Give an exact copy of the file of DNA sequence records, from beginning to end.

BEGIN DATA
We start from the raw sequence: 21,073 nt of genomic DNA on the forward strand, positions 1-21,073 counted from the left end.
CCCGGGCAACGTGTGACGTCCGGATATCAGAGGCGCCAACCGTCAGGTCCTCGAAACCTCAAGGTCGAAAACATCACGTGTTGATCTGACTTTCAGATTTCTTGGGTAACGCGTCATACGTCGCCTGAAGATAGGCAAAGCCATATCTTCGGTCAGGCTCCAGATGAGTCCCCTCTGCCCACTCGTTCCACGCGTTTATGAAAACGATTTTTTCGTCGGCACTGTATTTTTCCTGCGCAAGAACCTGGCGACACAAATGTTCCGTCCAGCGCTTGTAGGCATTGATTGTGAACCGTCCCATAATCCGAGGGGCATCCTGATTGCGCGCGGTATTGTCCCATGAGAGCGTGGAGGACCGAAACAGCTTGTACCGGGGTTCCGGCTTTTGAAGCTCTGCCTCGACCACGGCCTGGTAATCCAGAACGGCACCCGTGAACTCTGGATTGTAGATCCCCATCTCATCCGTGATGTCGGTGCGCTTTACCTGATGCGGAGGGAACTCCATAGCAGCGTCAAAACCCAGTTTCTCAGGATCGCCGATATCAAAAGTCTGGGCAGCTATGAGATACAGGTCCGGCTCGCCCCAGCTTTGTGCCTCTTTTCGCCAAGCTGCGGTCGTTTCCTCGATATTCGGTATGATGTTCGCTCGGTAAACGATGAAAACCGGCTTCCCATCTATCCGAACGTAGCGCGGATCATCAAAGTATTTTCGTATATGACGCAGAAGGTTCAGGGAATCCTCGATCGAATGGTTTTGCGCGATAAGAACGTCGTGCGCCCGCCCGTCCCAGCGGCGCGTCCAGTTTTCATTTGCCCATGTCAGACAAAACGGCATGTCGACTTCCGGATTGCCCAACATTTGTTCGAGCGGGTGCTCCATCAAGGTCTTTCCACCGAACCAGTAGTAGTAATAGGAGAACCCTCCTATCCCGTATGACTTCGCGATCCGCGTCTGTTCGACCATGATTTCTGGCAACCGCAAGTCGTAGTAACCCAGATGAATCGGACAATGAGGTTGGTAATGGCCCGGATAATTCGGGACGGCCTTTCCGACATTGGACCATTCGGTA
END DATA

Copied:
We start from the raw sequence: 21,073 nt of genomic DNA on the forward strand, positions 1-21,073 counted from the left end.
CCCGGGCAACGTGTGACGTCCGGATATCAGAGGCGCCAACCGTCAGGTCCTCGAAACCTCAAGGTCGAAAACATCACGTGTTGATCTGACTTTCAGATTTCTTGGGTAACGCGTCATACGTCGCCTGAAGATAGGCAAAGCCATATCTTCGGTCAGGCTCCAGATGAGTCCCCTCTGCCCACTCGTTCCACGCGTTTATGAAAACGATTTTTTCGTCGGCACTGTATTTTTCCTGCGCAAGAACCTGGCGACACAAATGTTCCGTCCAGCGCTTGTAGGCATTGATTGTGAACCGTCCCATAATCCGAGGGGCATCCTGATTGCGCGCGGTATTGTCCCATGAGAGCGTGGAGGACCGAAACAGCTTGTACCGGGGTTCCGGCTTTTGAAGCTCTGCCTCGACCACGGCCTGGTAATCCAGAACGGCACCCGTGAACTCTGGATTGTAGATCCCCATCTCATCCGTGATGTCGGTGCGCTTTACCTGATGCGGAGGGAACTCCATAGCAGCGTCAAAACCCAGTTTCTCAGGATCGCCGATATCAAAAGTCTGGGCAGCTATGAGATACAGGTCCGGCTCGCCCCAGCTTTGTGCCTCTTTTCGCCAAGCTGCGGTCGTTTCCTCGATATTCGGTATGATGTTCGCTCGGTAAACGATGAAAACCGGCTTCCCATCTATCCGAACGTAGCGCGGATCATCAAAGTATTTTCGTATATGACGCAGAAGGTTCAGGGAATCCTCGATCGAATGGTTTTGCGCGATAAGAACGTCGTGCGCCCGCCCGTCCCAGCGGCGCGTCCAGTTTTCATTTGCCCATGTCAGACAAAACGGCATGTCGACTTCCGGATTGCCCAACATTTGTTCGAGCGGGTGCTCCATCAAGGTCTTTCCACCGAACCAGTAGTAGTAATAGGAGAACCCTCCTATCCCGTATGACTTCGCGATCCGCGTCTGTTCGACCATGATTTCTGGCAACCGCAAGTCGTAGTAACCCAGATGAATCGGACAATGAGGTTGGTAATGGCCCGGATAATTCGGGACGGCCTTTCCGACATTGGACCATTCGGTA